A Libyan Delegation Reopens Talks In Lebanon On A Missing Cleric And On Gadhafi's Detained Son

This is a locator map for Lebanon with its capital, Beirut. (AP Photo)
This is a locator map for Lebanon with its capital, Beirut. (AP Photo)
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BEIRUT (AP) — A Libyan delegation visited Beirut this week to reopen talks with Lebanese officials on the fate of a prominent Lebanese cleric who has been missing in Libya for decades, and on the release of late dictator Moammar Gadhafi’s son who has been held in Lebanon for years, officials said.

The talks were aimed at reactivating a dormant agreement between Lebanon and Libya, struck in 2014, for cooperation in the probe of the 1978 disappearance of Shiite cleric Moussa al-Sadr, judicial and security officials said.

The fate of the cleric has been a long-standing sore point in Lebanon. His family believes he may still be alive in a Libyan prison, though most Lebanese presume al-Sadr, who would be 94 now, is dead.

The late Libyan ruler's son Hannibal Gadhafi has been held in Lebanon since 2015 after he was kidnapped from neighboring Syria, where he had been living as a political refugee. He was abducted by Lebanese militants demanding information about the fate of al-Sadr.

Lebanese authorities freed him but then detained him, accusing him of concealing information about al-Sadr’s disappearance.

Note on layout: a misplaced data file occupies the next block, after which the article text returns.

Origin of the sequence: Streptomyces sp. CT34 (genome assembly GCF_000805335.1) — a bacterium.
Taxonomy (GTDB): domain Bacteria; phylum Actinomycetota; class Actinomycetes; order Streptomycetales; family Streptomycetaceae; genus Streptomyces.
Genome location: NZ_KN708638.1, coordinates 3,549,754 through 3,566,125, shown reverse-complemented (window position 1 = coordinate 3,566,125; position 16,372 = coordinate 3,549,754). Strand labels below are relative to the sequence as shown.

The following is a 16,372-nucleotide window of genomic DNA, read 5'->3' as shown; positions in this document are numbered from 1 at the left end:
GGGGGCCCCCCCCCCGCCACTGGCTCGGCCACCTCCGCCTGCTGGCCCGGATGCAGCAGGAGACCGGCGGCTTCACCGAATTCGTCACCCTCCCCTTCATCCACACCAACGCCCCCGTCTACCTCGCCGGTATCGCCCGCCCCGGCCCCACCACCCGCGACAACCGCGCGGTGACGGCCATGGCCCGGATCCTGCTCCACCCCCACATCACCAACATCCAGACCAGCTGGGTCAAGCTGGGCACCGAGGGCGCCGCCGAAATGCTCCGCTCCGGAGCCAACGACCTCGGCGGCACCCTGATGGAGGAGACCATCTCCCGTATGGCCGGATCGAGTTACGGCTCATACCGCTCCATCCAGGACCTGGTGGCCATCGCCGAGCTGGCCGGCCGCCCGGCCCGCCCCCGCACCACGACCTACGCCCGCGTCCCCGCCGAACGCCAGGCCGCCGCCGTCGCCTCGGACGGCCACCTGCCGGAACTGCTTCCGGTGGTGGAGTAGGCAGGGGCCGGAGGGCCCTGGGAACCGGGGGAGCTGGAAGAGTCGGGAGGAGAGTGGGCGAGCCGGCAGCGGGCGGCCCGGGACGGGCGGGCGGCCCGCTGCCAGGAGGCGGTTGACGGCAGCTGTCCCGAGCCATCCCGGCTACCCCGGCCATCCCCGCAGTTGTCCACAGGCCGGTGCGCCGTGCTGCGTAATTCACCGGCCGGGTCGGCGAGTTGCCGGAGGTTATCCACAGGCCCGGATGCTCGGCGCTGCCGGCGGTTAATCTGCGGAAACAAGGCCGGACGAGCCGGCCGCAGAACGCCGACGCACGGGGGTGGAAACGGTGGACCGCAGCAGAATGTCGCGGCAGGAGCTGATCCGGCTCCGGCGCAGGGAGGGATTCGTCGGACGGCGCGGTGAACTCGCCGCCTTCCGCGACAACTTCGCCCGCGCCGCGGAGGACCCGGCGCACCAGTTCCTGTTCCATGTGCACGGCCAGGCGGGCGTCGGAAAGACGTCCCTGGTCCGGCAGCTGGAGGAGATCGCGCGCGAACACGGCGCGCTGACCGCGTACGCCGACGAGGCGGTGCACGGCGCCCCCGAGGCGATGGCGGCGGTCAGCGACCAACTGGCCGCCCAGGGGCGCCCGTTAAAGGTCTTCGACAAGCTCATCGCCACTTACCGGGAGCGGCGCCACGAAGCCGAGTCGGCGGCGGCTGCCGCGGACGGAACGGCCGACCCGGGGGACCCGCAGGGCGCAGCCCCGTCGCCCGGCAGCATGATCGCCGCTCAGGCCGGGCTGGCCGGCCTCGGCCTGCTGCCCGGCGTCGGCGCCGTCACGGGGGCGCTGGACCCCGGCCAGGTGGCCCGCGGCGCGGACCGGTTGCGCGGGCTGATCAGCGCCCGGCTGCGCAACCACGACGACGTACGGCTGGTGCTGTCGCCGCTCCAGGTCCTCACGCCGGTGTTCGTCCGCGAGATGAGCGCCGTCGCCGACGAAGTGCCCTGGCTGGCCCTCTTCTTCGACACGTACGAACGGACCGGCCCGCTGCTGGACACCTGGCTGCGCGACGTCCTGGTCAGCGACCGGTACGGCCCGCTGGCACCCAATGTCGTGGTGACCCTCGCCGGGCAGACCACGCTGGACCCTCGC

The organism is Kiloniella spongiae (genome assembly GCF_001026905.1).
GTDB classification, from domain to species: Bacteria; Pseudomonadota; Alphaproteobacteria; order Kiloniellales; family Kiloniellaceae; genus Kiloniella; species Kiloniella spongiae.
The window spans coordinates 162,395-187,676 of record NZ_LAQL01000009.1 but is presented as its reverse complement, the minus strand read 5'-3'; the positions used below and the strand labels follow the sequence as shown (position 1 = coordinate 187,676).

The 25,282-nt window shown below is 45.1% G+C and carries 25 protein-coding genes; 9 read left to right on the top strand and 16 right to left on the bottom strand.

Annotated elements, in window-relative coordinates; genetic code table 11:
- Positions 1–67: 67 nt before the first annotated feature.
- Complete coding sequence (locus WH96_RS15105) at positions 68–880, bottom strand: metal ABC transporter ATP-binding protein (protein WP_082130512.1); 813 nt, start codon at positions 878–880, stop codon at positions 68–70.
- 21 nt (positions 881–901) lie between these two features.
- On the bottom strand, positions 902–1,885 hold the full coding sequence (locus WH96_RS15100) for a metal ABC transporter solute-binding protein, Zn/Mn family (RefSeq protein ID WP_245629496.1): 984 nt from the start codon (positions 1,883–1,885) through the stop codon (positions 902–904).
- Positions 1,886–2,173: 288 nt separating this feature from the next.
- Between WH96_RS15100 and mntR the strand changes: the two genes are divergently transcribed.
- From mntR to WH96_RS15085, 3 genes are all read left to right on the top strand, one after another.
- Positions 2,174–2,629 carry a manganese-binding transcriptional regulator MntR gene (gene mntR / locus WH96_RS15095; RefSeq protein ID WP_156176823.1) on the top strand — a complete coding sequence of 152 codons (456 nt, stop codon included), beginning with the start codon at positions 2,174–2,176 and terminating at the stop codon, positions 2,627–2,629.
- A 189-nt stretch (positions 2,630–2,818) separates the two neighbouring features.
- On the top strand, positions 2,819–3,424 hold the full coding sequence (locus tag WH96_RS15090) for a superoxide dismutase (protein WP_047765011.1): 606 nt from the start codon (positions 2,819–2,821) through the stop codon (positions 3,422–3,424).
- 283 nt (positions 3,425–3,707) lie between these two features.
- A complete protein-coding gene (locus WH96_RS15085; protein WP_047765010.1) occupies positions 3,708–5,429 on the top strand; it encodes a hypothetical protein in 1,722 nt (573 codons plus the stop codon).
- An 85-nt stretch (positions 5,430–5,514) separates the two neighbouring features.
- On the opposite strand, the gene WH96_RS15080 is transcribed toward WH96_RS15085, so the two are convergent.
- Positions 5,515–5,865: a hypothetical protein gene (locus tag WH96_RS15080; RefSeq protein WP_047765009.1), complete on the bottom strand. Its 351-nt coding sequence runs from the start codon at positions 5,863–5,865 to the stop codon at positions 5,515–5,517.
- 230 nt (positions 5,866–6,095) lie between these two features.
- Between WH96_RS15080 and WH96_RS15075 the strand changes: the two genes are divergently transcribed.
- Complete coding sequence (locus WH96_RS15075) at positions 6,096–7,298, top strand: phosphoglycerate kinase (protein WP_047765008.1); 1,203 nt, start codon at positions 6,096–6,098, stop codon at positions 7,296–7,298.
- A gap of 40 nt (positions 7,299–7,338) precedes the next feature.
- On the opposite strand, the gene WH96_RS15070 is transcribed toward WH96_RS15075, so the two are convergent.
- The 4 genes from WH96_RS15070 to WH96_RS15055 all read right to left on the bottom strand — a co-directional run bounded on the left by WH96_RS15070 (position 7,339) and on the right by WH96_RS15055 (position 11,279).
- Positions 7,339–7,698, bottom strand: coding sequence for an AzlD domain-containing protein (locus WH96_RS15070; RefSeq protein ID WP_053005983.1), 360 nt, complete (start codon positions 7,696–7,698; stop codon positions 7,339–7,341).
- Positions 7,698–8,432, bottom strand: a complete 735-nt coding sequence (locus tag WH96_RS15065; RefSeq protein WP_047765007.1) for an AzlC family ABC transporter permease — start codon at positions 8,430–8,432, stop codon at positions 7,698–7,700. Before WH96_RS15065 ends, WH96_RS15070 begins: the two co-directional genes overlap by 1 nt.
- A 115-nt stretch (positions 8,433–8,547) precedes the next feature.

A legal official familiar with the case said the Libyan delegation left Beirut after spending several days in Lebanon, where they met with the minister of justice and a judge heading a committee investigating al-Sadr’s disappearance.

The official described the talks as “positive” but did not elaborate or say if they achieved any results. The delegation is expected to return next week, he said, and added that Lebanese and Libyan authorities are treating the two cases as separate.

He said “there is no deal” so far for Gadhafi’s release.

All the officials spoke on condition of anonymity because they were not authorized to talk to reporters.

The Libyan delegation's visit was not publicly announced by either Lebanon or Libya. Libya’s internationally recognized government, seated in Tripoli, did not immediately respond to a request for comment.

Al-Sadr was the founder of the Amal group, a Shiite militia that fought in Lebanon’s 1975-90 civil war and later became a political party, currently headed by the country's powerful Parliament Speaker Nabih Berri.

Many of al-Sadr’s followers are convinced that Moammar Gadhafi ordered al-Sadr killed in a dispute over Libyan payments to Lebanese militias. Libya has maintained that the cleric, along with two traveling companions, left Tripoli in 1978 on a flight to Rome.

Last August, Libya’s judicial authorities formally asked Lebanon to release Hannibal Gadhafi because of his deteriorating health after he went on a hunger strike in June and was hospitalized several times.

Human Rights Watch this month issued a statement calling for Gadhafi’s release. The rights group noted that Gadhafi was only 2 years old at the time of al-Sadr’s disappearance and held no senior position in Libya as an adult.

Gadhafi’s “apparent arbitrary detention on spurious charges after spending eight years in pretrial detention makes a mockery of Lebanon’s already strained judicial system,” Hanan Salah, the group's associate Middle East and North Africa director, said in a statement.

“It’s understandable that people want to know what happened,” Salah said. “But it is unlawful to hold someone in pretrial detention for many years merely for their possible association with the person responsible for wrongdoing.”

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Associated Press writer Jack Jeffery in London contributed to this report.